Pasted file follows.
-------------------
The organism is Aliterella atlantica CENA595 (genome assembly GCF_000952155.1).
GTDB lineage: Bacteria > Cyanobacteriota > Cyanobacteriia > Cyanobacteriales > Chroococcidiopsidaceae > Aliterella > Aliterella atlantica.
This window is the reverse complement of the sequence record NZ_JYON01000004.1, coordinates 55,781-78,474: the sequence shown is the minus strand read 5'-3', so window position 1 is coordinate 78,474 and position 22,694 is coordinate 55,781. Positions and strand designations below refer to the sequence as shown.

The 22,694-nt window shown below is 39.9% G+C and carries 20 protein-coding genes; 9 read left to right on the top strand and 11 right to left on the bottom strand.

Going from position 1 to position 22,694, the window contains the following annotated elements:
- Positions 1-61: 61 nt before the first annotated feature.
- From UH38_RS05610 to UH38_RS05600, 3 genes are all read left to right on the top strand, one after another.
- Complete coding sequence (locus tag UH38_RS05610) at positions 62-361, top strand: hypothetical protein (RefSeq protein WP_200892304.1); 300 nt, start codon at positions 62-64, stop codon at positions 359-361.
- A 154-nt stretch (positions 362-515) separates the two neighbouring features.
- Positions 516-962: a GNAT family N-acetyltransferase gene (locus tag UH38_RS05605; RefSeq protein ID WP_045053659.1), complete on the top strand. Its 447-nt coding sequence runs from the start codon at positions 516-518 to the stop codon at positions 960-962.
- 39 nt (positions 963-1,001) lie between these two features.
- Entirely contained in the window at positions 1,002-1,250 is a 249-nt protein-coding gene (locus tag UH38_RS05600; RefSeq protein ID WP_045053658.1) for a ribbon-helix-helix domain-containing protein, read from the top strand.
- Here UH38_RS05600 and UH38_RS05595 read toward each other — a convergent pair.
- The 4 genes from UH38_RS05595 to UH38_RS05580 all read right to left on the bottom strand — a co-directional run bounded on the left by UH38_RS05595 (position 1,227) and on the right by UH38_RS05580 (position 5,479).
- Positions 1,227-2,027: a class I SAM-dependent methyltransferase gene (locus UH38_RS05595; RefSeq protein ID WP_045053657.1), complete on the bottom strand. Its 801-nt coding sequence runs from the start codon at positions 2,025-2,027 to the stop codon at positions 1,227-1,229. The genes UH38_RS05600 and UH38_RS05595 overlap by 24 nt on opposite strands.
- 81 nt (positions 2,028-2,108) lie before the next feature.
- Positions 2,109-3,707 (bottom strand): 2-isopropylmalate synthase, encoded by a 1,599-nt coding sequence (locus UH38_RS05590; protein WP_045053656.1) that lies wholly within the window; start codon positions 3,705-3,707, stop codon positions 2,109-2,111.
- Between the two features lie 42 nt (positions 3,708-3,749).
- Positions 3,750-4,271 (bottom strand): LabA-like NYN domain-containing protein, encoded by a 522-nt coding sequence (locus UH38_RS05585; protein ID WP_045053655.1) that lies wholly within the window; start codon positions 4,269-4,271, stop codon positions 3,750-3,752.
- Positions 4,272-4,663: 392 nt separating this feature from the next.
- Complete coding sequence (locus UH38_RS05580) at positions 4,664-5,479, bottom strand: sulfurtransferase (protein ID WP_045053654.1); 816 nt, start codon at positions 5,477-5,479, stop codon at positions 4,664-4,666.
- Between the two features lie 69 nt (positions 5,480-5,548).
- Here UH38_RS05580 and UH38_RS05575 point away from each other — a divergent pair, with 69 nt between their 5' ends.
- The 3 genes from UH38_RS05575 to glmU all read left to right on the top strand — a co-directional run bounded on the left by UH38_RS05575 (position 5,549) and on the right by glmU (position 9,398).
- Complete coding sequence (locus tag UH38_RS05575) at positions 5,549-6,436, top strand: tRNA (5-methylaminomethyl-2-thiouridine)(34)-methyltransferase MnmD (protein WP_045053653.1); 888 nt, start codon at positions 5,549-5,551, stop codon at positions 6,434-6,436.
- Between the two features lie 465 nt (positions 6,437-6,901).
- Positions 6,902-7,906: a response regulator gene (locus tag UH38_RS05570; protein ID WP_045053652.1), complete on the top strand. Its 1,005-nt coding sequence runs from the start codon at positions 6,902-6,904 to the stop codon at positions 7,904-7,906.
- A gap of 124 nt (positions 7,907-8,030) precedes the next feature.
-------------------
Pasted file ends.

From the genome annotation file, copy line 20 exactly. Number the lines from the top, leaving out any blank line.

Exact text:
- Positions 4,272-4,663: 392 nt separating this feature from the next.